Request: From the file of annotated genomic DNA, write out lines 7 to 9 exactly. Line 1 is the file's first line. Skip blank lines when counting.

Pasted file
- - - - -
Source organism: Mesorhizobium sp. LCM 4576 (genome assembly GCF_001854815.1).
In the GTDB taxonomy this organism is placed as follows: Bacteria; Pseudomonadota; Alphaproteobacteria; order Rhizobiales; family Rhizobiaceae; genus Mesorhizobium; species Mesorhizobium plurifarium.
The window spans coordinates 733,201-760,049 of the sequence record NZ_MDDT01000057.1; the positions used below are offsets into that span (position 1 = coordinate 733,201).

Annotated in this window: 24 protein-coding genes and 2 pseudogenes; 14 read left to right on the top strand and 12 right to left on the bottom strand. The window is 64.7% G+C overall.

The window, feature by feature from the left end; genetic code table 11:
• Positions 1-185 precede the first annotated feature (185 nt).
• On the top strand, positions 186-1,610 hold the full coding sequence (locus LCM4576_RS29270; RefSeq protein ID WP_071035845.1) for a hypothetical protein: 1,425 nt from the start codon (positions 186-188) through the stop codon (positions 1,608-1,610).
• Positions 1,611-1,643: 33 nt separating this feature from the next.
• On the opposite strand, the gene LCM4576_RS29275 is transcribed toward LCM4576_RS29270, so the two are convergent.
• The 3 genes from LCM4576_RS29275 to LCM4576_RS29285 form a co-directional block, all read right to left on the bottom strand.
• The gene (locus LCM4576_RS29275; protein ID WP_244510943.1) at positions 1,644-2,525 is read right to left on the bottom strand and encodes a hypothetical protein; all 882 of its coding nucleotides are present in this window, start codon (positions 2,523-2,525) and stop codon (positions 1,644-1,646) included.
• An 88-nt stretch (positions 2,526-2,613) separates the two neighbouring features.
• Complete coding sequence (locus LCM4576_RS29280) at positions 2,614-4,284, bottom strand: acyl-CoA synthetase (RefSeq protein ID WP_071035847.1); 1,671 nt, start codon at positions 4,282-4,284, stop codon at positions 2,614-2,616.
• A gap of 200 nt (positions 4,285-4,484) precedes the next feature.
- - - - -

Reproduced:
• On the top strand, positions 186-1,610 hold the full coding sequence (locus LCM4576_RS29270; RefSeq protein ID WP_071035845.1) for a hypothetical protein: 1,425 nt from the start codon (positions 186-188) through the stop codon (positions 1,608-1,610).
• Positions 1,611-1,643: 33 nt separating this feature from the next.
• On the opposite strand, the gene LCM4576_RS29275 is transcribed toward LCM4576_RS29270, so the two are convergent.